Back in Barcelona in August, I was in the middle of fixation with bubbles. It was nothing so decadent as an addiction to champagne, rather a childish obsession with an online game named Agar.io.
As with all the best viral hits, Agar.io is devilishly simple but enduringly difficult to master. It also doesn’t sound quite so compelling when described in words, but the general gist of the game is that a player controls a small bubble floating in a sea of other bubbles, attempting not just to survive but to grow bigger. You feed on small bubbles scattered across the landscape.
If you cross paths with a player-controlled bubble that is smaller, you consume it, adding its mass to your own. If you happen to run into a bubble that is bigger, your opponent consumes you and your game is over. Simple, yes, but fiercely addictive–and, in my opinion, with a resonance that spreads far wider than the simple parameters of the game itself.
I’ll spare you my theories about how Agar.io mirrors life. Existential musings have no place on a poker blog. But I will say this: the press room of a major poker festival proved to be a really good place to become obsessed with Agar.io. There are many, many parallels.
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When stepping out on to the tournament floor, it felt in many ways like entering an almost perfect avatar of Agar.io’s particular world, where hundreds of bubbles did battle with hundreds of others. The small ones tried to take hits from the big ones, risking their very livelihood in the process. Meanwhile the bloated huge bubbles, the chip-leaders, did their best to pick off the small fry at limited risk to themselves.
In Agar.io, much like in poker, opponents come from all over the world and adopt various strategies in their bid to grow the largest mass. On some occasions, a game will be over before it really begins, when a larger mass immediately swoops in and takes you out. At other times, you grow so enormous that you can simply seem to do no wrong. Opponents have no option but to defer, to get out of the way, to hope to get lucky–or to launch guerrilla assaults in the attempt to undermine authority.
Similarly, when a game ends in Agar.io–either in ignominy or glory–it’s simple to leap immediately into another one. But when you start again, you are in control of a tiny bubble, a mere fraction of the bloated mass you may have just surrendered.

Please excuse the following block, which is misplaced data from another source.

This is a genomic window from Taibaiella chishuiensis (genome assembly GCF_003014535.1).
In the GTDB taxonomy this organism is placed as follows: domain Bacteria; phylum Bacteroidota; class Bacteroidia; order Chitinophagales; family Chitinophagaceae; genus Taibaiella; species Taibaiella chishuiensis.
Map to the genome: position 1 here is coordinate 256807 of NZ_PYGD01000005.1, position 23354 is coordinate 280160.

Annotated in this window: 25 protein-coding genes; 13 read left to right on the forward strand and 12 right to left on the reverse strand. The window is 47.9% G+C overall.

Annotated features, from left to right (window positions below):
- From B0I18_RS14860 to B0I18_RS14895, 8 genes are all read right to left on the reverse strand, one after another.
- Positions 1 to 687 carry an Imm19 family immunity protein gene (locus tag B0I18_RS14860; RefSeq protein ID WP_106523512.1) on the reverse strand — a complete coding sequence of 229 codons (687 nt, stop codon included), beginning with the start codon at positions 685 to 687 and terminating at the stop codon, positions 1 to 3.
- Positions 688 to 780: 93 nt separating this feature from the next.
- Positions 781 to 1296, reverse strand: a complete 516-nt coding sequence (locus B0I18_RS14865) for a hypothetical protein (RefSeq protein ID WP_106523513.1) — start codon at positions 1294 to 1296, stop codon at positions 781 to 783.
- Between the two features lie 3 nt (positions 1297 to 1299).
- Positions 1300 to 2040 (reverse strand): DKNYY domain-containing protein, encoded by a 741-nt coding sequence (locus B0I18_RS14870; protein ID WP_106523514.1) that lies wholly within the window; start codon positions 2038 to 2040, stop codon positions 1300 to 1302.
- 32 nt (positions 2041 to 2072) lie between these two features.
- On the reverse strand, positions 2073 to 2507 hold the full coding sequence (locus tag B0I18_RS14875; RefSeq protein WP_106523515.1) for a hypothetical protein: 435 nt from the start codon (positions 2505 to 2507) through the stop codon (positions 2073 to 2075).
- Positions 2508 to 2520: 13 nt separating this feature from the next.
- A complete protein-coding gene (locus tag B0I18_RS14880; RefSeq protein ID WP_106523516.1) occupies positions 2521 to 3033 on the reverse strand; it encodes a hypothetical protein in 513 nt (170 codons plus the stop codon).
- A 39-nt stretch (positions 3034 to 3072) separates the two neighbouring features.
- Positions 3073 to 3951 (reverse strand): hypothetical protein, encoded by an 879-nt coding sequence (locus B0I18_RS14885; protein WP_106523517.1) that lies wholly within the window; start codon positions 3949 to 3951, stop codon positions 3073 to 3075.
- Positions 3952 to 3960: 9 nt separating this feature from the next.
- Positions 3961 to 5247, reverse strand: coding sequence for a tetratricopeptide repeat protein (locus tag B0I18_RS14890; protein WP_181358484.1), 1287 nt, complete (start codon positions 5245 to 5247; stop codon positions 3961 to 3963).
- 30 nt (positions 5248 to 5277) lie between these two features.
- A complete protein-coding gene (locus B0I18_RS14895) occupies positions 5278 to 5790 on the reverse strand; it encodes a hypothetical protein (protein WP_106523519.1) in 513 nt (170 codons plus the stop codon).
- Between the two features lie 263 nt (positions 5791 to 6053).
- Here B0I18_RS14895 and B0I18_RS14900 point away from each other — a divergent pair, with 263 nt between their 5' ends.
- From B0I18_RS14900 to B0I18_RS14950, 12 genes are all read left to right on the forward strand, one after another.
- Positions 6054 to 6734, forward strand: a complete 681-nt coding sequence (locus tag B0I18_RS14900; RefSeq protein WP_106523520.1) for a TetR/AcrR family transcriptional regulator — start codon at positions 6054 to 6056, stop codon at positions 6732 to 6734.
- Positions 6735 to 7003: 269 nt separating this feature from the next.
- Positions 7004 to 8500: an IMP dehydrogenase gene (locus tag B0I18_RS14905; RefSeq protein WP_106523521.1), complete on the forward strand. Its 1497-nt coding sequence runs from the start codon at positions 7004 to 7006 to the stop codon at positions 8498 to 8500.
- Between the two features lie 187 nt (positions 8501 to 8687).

This element had particular echoes in Barcelona. I remember one occasion when I watched Sylvain Loosli wrap up victory in the €50,000 Super High Roller event, earning an enormous pay-cheque of €1.2 million and ending with all the chips from the tournament in front of him. About 30 minutes later, however, I spotted him entering the main event, wandering through the hundreds of other players carrying a tiny rack of about 20 chips, forced to start all over again.
Loosli had been the biggest of bubbles moments before, envied and feared in equal measure. Then suddenly he was back among the sprats: a tiny bubble of spawn taking his chances in a vast sea, where what came before meant nothing. (He was duly out before the money kicked in.)
Loosli was one of the late buy-ins into the €25,000 High Roller event here in Malta today, collecting a mass of 250,000 chips with which to begin. It was significantly smaller than the mass already being carried around by Dietrich Fast and Quan Zhou, for instance, but he began accumulating quickly. After an hour of play had enough to consume David Yan’s stack.
Yan, of course, is now free to start again, perhaps to hop into the alternate reality of the €2,000 IPT High Roller. Or he can just take time away from the tables and recharge, before preparing another assault.
Either way, the tournament continues without him. His mass has been swallowed, swelling Loosli’s bubble. And he beats on, a bubble against the current, borne back ceaselessly into the past.
Everything about EPT Malta is on the main EPT Malta page. More specifically, all the hand-by-hand coverage of the €25,000 High Roller is on the €25,000 High Roller page and everything from the IPT Main Event is on the IPT Main Event page.
No really, begin plotting your own bid for EPT glory by downloading the PokerStars client and having a crack. Follow this EPT event via the EPT app. There you will get all the latest news, chip counts and payouts. You can download it on Android or IOS